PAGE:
Ballinaclough is not far from Dolla on ByRoute 8.

Dolla & Silvermines (Co. Tipperary / West)

Dolla and Silvermines are two small communites on the northern flanks of the Silvermines Mountains.

Dolla village, basically comprising a friendly pub and a shop, is frequently shrouded in fog.

Kilboy House, just outside Dolla, was built in the late C18th by William Leeson for Henry Prittie, 1st Baron Dunalley. The building was torched by IRA arsonists in 1922, during the Civil War, but subsequently restored, and the Dunalleys continued to reside there until about 1960, when they left the area and lived in Dublin for some time before departing for London. The estate was later bought by Ryanair founder Tony Ryan and is now run as a successful stud farm by his son Shane.

Kilboy church is a C15th edifice, partially restored in 1987.

Dolla is linked by a scenic stretch of the R497 to Curreny on ByRoute 8.

The Silvermines area is an ecological disaster zone; many centuries of mining have left the watercourses and the land impregnated with heavy metals. It is also a surprisingly beautiful place with an interesting and complex history.

Mining is said to have been carried out as far back as the late Iron Age (the Roman era on much of the European Continent), and the Danes are believed to have exploited the local mineral resources in the C9th. King John commissioned Genoese miners to extract silver in the C13th. The area was continuously worked from the C16th until the end of the C20th for silver, lead, zinc, copper and barytes. The C19th workings comprised a group of mines called Shallee, Gorteenadiha, Garryard, Cortshanneroe, Knockanroe, Ballygowan and Cooleen.

The old shafts leading to the underground passages have been (sometimes rather inadequately) fenced off, but evidence of the former industry abounds in the form of overgrown quarries, opencast and drift mines, tailing dams, spoil heaps, waste deposits and drum dumps, plus derelict surface structures such as Cornish engine houses, laboratories and storage edifices for core samples, machinery and equipment. Local water supples are still polluted, with several incidents of animal lead poisining over the years. Several projects are afoot to rehabilitate the zone, and there has also been a proposal to develop the Shallee mine for tourism; however, visitors should exercise EXTREME CAUTION when exploring.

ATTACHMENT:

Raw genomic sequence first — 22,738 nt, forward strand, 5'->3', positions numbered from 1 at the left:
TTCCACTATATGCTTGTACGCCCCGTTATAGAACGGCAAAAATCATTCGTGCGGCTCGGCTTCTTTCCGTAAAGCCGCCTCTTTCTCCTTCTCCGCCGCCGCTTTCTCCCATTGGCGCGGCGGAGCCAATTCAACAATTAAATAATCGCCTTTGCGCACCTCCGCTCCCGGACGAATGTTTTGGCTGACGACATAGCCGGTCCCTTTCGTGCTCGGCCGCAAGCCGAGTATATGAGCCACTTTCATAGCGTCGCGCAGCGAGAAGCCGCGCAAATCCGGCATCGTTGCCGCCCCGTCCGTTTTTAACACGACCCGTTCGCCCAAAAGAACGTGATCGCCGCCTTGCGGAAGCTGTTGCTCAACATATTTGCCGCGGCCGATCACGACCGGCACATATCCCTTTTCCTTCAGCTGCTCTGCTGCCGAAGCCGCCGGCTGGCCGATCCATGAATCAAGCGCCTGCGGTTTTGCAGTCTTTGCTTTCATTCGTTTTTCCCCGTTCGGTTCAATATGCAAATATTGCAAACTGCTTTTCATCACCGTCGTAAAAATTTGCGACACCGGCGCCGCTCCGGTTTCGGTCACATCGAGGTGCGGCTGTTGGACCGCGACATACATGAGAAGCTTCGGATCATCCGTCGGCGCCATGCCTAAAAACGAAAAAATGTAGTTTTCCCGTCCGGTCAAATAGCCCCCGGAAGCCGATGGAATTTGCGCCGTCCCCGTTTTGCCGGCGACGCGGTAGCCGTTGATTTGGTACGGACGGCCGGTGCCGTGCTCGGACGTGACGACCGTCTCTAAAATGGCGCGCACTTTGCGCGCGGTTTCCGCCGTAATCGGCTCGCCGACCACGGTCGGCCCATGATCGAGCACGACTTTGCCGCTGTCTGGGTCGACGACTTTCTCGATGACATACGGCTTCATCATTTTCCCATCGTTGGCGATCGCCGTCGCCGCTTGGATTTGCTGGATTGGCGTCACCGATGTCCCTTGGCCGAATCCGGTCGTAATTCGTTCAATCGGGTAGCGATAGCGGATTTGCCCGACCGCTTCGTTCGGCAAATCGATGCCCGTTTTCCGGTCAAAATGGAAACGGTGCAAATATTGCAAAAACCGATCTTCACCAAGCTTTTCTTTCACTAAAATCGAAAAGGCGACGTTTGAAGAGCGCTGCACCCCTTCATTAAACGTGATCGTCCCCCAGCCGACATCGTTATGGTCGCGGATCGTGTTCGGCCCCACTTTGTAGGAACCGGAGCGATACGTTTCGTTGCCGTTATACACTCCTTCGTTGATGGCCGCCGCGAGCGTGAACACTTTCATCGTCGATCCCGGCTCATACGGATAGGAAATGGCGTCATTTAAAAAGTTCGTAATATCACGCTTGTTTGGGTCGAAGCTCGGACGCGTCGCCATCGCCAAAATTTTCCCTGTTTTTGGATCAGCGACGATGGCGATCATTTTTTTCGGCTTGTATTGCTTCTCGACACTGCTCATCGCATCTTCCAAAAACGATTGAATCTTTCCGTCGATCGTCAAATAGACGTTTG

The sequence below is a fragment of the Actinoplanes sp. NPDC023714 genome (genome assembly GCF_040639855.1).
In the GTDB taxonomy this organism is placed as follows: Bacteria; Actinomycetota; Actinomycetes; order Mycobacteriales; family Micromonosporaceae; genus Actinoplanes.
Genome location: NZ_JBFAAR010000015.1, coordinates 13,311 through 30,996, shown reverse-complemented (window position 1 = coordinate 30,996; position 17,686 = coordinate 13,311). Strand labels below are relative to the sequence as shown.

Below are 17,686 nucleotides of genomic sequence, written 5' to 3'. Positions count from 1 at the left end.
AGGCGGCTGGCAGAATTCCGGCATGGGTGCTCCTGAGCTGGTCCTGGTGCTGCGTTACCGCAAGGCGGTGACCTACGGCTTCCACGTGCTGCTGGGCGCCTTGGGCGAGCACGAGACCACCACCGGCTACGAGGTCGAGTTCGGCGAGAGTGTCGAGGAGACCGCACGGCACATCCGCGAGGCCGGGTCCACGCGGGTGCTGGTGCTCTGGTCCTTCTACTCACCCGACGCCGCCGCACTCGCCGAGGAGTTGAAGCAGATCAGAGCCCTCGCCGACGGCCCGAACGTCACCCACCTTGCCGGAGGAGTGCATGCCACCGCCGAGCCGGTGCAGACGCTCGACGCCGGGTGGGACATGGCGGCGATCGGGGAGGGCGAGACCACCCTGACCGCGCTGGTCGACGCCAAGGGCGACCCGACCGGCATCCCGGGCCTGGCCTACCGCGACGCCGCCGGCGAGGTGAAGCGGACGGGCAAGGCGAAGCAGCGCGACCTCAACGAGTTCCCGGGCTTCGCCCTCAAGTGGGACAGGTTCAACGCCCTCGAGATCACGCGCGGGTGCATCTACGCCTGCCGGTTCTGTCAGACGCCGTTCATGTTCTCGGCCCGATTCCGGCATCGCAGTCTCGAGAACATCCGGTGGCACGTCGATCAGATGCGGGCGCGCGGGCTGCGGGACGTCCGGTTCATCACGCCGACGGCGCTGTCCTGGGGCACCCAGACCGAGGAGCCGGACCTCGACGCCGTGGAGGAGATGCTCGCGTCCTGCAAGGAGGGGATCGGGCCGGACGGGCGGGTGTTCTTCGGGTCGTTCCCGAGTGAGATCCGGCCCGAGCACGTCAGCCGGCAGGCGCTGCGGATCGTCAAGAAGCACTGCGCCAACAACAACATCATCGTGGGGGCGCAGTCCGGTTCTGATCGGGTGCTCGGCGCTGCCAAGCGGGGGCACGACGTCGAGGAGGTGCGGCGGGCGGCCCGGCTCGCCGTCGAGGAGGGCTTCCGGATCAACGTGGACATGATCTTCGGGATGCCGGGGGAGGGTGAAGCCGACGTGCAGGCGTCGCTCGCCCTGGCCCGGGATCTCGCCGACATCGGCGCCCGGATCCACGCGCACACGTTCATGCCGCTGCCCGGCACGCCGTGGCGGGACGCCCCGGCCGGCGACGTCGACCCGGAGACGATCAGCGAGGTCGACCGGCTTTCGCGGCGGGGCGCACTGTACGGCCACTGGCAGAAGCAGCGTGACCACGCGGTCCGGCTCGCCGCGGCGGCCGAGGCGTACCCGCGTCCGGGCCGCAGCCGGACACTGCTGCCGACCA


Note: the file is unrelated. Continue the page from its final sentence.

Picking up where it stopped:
Ballygown South Mine (Waeltz zinc processing plant). (Photo by John Gibson)

Silvermines village, formerly aka Bellagowan / Ballygowan / Ballygown (Béal Átha Ghabhann), has an attractive wide tree-lined Main Street.

The church of Our Lady of Lourdes (RC) is a prominent mid-C20th concrete edifice built on the site of a former Protestant church, demolished in the 1950s (when offered the site, the RC parish priest is said to have exclaimed “we’ll move quickly before they change their minds!” In fact the modern church was not built until 1975).

Silvermines Cuan Muire is a garden on the site of the old RC parish church, accessed by solid C19th cast iron gates, with several fonts from the old building and a wrought iron pergola in the middle.

The Miner is a metal sculpture erected in 2001 by members of the local community in recognition of the area’s industrial heritage.

A Wildlife Walk has been developed, with signposted flora and habitat areas.

The Silvermines viewing area, about a mile from the village, commands spectacular views over Lough Derg and beyond.

Silvermines is not far from Ballina on ByRoute 9.

Birdhill (Co. Tipperary / Northwest)

Birdhill (Cnocán an Éin Fhinn – “hill of the fair bird” ), a pretty village overlooking the River Shannon, with several substantial Georgian houses in the vicinity, has won several prestigious awards in recent years .

The toponym derives from a legendary encounter between Oisin of the Fianna and a huge bird; some versions also involve Saint Patrick.

Matt the Thresher is a famous country pub & restaurant named after a character in Charles Kickham‘s sentimental 1887 novel Knocknagow, long one of the most popular books of fiction in Ireland.

Birdhill is within easy reach of Nenagh on ByRoute 10.

Montpelier (Co. Limerick / Northeast)

Montpellier is the location of a road bridge spanning the River Shannon between Co. Limerick and Co. Clare.